Ubiquiti EdgeSwtich 24-lite - Stay away.

EluRex

Active Member
Apr 28, 2015
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Los Angeles, CA
This Aug I bought two Ubiquiti EdgeSwtich 24-lite for DC usage, it made a living hell for me due to it does not have any fan at all. Its idle temperature went to unbelievable 70c/158f.
edgeswitch1.jpg
I am extremely upset and without any 5v/12v output in the switch, it makes adding fan into the switch very difficult. The switches need to be deployed into the DC within 24 hours, so overclocker/watercooling part of me take over. The switch over 120V AC to 25v DC, so I soldered a 22up capacitor , put two 12v fan in serial.

I have two designs for the mod. 1st one without the wind tunnel
edgeswitch3.jpg

2nd design with wind tunnel
edgeswitch2.jpg

now, burning time, and yes the middle one is my SM C2758 use for pfsense
edgeswitch5.jpg

Left with wind tunnel drop from 70c -> 52c , the right without wind tunnel drop from 70c -> 66c basically is useless
edgeswitch4.jpg

So design #2 wins and I am happy that I was able to fix this design disaster within 24 hrs. My advice is to stay away from it.
 

T_Minus

Build. Break. Fix. Repeat
Feb 15, 2015
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You could always use a longer fan with more "turbine" sound... err power :D ;)
 
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Lost-Benji

Member
Jan 21, 2013
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The arse end of the planet
Not happy at all with idea of just a cap to limit the fans, dangerous as hell.
Smart man would have pulled a DC rail from the switches mainboard or installed a small AC-DC PSU inside.

P.S The Ubiquiti PSU seen there is shit, WTF cheap shit is that?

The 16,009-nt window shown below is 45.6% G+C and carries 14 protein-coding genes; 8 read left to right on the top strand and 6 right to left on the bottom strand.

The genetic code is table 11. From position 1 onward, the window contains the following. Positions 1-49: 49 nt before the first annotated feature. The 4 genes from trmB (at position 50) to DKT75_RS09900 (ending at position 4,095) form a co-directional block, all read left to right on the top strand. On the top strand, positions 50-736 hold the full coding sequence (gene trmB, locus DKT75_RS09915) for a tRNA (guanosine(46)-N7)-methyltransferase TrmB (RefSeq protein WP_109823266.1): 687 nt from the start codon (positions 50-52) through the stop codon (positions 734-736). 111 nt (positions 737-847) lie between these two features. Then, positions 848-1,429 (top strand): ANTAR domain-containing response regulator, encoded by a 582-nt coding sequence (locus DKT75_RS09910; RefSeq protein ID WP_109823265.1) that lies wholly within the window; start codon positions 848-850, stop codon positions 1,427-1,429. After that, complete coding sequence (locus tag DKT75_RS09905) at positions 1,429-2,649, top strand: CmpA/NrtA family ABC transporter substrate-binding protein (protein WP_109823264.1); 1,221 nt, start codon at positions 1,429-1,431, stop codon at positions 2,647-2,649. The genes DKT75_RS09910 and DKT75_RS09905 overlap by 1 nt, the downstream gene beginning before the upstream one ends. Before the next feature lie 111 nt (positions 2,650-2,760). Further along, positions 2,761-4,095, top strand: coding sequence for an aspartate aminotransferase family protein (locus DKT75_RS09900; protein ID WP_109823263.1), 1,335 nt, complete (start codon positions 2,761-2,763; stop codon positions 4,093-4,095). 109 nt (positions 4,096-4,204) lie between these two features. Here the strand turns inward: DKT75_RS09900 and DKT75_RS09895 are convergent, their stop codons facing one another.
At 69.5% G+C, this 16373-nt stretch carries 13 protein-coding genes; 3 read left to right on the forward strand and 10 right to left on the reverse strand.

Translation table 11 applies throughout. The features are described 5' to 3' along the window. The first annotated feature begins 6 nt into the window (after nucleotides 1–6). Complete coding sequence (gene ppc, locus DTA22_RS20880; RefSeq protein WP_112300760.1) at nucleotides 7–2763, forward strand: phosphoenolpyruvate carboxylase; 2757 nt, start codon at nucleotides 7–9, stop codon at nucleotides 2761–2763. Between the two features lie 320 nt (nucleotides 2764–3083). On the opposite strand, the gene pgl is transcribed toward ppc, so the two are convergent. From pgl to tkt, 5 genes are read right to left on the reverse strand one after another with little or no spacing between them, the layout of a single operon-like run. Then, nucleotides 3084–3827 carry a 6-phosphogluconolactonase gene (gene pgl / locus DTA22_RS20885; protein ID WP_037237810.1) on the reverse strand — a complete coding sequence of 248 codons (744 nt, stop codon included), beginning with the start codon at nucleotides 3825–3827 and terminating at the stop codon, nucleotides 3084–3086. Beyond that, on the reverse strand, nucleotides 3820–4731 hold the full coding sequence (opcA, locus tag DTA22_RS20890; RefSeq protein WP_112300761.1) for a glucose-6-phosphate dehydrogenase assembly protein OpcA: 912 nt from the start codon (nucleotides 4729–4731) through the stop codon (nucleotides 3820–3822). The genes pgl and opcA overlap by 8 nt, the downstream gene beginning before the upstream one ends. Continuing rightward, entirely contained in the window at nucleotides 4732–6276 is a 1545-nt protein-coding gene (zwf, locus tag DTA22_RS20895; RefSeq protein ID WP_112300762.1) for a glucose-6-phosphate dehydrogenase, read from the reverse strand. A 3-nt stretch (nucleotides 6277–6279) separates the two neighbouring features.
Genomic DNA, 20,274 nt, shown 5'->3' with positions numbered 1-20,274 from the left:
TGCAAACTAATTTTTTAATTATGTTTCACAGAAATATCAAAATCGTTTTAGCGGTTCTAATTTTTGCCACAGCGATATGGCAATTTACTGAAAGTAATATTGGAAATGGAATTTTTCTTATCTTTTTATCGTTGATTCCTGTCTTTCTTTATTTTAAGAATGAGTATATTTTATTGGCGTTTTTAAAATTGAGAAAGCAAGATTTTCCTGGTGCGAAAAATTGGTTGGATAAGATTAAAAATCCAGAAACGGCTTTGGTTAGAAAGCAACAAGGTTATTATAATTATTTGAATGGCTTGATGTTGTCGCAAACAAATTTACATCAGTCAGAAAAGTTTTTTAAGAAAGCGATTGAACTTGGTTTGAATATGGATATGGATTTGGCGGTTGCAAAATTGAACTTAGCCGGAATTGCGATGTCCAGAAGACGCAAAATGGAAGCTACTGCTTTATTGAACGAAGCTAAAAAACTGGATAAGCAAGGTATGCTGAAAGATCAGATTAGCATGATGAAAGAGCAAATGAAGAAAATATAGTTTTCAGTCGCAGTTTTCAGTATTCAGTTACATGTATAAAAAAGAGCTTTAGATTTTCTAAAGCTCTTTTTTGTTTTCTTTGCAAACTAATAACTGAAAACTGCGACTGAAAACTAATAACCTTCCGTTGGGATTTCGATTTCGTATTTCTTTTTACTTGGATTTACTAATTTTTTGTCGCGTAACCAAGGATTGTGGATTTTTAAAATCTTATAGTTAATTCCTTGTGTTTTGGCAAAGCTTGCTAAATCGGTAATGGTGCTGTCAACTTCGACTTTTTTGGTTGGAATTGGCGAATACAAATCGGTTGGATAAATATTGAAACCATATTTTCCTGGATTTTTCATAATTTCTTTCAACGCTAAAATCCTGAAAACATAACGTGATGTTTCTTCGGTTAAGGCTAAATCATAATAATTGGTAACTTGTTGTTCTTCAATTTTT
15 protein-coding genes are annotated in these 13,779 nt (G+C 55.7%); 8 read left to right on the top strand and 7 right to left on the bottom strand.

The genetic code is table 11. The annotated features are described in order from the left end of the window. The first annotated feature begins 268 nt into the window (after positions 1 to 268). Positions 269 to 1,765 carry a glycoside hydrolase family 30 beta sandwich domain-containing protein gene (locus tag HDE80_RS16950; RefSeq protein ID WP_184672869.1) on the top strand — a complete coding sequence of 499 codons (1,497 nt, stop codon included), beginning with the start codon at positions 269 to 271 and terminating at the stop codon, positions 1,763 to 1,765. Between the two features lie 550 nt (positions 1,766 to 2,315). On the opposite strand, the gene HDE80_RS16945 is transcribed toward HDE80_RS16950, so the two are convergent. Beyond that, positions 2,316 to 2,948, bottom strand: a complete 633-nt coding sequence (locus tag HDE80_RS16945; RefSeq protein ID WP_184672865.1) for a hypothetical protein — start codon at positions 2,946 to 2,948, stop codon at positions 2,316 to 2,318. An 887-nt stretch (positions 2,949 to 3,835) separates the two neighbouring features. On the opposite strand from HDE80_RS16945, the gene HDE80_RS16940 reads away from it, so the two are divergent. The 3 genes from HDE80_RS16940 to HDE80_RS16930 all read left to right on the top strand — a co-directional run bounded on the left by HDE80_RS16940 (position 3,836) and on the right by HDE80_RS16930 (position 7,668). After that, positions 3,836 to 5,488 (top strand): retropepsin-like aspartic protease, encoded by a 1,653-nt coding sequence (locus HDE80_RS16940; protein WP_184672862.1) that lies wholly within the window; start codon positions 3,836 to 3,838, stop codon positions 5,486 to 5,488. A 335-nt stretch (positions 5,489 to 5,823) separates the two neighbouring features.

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cactus

Moderator
Jan 25, 2011
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@Lost-Benji That PSU is just a skinned wall wart. Any regulation that matters is happening on the main board. 2x 10GbE SFP+ and 24GbE for ~$200 seems not so bad.
@EluRex Was the switch locking up or do you just not like 70C cpu temp? What were load temps in stock form?
 

Lost-Benji

Member
Jan 21, 2013
424
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The arse end of the planet
@Lost-Benji That PSU is just a skinned wall wart. Any regulation that matters is happening on the main board. 2x 10GbE SFP+ and 24GbE for ~$200 seems not so bad.
I will say it again, what you have done is dangerous and foolish.

Feed the DC from the "Skinned" wart and run fans from it or use another PSU.
DON'T feed small DC fans with any mains potential regardless of caps in series.
 

Aluminum

Active Member
Sep 7, 2012
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so this is purely a matter of not liking the temperature?
This, were there actually problems with the switch in operation? Some chips run hot due to their design (particularly older process nodes) and 70C is nothing compared to many others.

The X58 chipset on many boards often runs at 90C+ so the overclocking crowd hates it and usually goes out of their way to cool it off, but despite this plenty of 1366 servers are still chugging along just fine after 6+ years.
 

cactus

Moderator
Jan 25, 2011
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Running cooler wont hurt, but if they weren't locking up, there is no need to go adding cooling to these. 70C is considered high for something like a CPU, but is not astronomical for ASIC temps. Thanks for opening them up and showing us what is inside though.

@Lost-Benji I think he is just pulling from the DC side of the internal psu, so I dont see anything wrong with where he is getting the power. Running them in series is a little wonky to me though. These switches can be run off an external 16-25V DC psu, so it follows that is what UBNTs internal psu is putting out.
 

Lost-Benji

Member
Jan 21, 2013
424
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18
The arse end of the planet
@Lost-Benji I think he is just pulling from the DC side of the internal psu, so I dont see anything wrong with where he is getting the power. Running them in series is a little wonky to me though. These switches can be run off an external 16-25V DC psu, so it follows that is what UBNTs internal psu is putting out.
Read the OP please.
The switch over 120V AC to 25v DC, so I soldered a 22up capacitor , put two 12v fan in serial.
2x fans + Cap in series on the 120VAC side.
 

mstone

Active Member
Mar 11, 2015
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Read the OP please.
2x fans + Cap in series on the 120VAC side.
I would kinda have assumed 2 12V fans in series on the 25V side, dropping each by ~12V, with a cap to smooth out the current. 2 12VDC fans wired into a 120V circuit, I don't think would work as well.